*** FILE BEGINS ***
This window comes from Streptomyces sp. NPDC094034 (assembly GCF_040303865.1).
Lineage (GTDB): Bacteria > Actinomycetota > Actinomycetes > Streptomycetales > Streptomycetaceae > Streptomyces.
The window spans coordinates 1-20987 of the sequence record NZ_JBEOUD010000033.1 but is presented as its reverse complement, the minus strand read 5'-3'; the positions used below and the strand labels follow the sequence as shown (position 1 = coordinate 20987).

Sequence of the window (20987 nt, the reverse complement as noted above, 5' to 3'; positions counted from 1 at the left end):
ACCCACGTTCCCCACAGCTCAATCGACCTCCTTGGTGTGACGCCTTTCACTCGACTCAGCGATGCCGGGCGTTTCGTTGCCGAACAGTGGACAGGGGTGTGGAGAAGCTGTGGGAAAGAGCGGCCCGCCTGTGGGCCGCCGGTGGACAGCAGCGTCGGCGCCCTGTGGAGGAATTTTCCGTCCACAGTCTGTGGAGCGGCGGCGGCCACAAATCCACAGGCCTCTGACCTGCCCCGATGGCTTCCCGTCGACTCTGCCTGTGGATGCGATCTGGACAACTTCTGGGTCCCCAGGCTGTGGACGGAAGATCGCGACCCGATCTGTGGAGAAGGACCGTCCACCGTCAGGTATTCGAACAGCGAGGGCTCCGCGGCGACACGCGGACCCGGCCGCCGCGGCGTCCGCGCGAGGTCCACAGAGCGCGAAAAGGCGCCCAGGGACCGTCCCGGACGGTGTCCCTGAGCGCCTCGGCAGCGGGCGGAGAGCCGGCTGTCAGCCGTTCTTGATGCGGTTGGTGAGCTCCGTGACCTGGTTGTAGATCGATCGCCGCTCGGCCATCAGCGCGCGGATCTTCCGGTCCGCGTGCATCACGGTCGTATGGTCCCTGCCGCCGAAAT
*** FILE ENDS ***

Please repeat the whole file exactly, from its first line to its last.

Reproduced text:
This window comes from Streptomyces sp. NPDC094034 (assembly GCF_040303865.1).
Lineage (GTDB): Bacteria > Actinomycetota > Actinomycetes > Streptomycetales > Streptomycetaceae > Streptomyces.
The window spans coordinates 1-20987 of the sequence record NZ_JBEOUD010000033.1 but is presented as its reverse complement, the minus strand read 5'-3'; the positions used below and the strand labels follow the sequence as shown (position 1 = coordinate 20987).

Sequence of the window (20987 nt, the reverse complement as noted above, 5' to 3'; positions counted from 1 at the left end):
ACCCACGTTCCCCACAGCTCAATCGACCTCCTTGGTGTGACGCCTTTCACTCGACTCAGCGATGCCGGGCGTTTCGTTGCCGAACAGTGGACAGGGGTGTGGAGAAGCTGTGGGAAAGAGCGGCCCGCCTGTGGGCCGCCGGTGGACAGCAGCGTCGGCGCCCTGTGGAGGAATTTTCCGTCCACAGTCTGTGGAGCGGCGGCGGCCACAAATCCACAGGCCTCTGACCTGCCCCGATGGCTTCCCGTCGACTCTGCCTGTGGATGCGATCTGGACAACTTCTGGGTCCCCAGGCTGTGGACGGAAGATCGCGACCCGATCTGTGGAGAAGGACCGTCCACCGTCAGGTATTCGAACAGCGAGGGCTCCGCGGCGACACGCGGACCCGGCCGCCGCGGCGTCCGCGCGAGGTCCACAGAGCGCGAAAAGGCGCCCAGGGACCGTCCCGGACGGTGTCCCTGAGCGCCTCGGCAGCGGGCGGAGAGCCGGCTGTCAGCCGTTCTTGATGCGGTTGGTGAGCTCCGTGACCTGGTTGTAGATCGATCGCCGCTCGGCCATCAGCGCGCGGATCTTCCGGTCCGCGTGCATCACGGTCGTATGGTCCCTGCCGCCGAAAT